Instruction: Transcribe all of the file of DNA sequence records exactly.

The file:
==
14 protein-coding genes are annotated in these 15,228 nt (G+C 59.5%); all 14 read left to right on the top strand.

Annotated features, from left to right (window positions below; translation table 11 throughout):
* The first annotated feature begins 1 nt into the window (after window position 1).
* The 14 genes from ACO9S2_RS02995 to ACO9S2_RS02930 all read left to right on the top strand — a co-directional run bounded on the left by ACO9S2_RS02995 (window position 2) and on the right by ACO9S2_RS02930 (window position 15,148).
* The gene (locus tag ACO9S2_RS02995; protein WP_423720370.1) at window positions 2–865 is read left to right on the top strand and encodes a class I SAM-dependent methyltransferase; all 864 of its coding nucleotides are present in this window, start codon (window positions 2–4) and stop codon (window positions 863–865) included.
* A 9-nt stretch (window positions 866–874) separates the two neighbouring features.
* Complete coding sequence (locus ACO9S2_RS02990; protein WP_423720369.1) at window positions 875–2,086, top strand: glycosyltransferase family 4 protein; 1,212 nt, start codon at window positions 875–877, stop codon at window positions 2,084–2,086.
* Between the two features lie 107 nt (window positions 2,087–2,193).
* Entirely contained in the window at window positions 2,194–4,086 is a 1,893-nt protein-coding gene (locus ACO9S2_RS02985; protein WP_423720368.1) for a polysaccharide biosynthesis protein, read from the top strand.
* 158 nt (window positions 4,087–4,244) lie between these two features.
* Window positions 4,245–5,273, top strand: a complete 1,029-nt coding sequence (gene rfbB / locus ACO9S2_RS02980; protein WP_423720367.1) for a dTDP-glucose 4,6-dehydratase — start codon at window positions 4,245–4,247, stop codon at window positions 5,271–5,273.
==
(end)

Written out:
14 protein-coding genes are annotated in these 15,228 nt (G+C 59.5%); all 14 read left to right on the top strand.

Annotated features, from left to right (window positions below; translation table 11 throughout):
* The first annotated feature begins 1 nt into the window (after window position 1).
* The 14 genes from ACO9S2_RS02995 to ACO9S2_RS02930 all read left to right on the top strand — a co-directional run bounded on the left by ACO9S2_RS02995 (window position 2) and on the right by ACO9S2_RS02930 (window position 15,148).
* The gene (locus tag ACO9S2_RS02995; protein WP_423720370.1) at window positions 2–865 is read left to right on the top strand and encodes a class I SAM-dependent methyltransferase; all 864 of its coding nucleotides are present in this window, start codon (window positions 2–4) and stop codon (window positions 863–865) included.
* A 9-nt stretch (window positions 866–874) separates the two neighbouring features.
* Complete coding sequence (locus ACO9S2_RS02990; protein WP_423720369.1) at window positions 875–2,086, top strand: glycosyltransferase family 4 protein; 1,212 nt, start codon at window positions 875–877, stop codon at window positions 2,084–2,086.
* Between the two features lie 107 nt (window positions 2,087–2,193).
* Entirely contained in the window at window positions 2,194–4,086 is a 1,893-nt protein-coding gene (locus ACO9S2_RS02985; protein WP_423720368.1) for a polysaccharide biosynthesis protein, read from the top strand.
* 158 nt (window positions 4,087–4,244) lie between these two features.
* Window positions 4,245–5,273, top strand: a complete 1,029-nt coding sequence (gene rfbB / locus ACO9S2_RS02980; protein WP_423720367.1) for a dTDP-glucose 4,6-dehydratase — start codon at window positions 4,245–4,247, stop codon at window positions 5,271–5,273.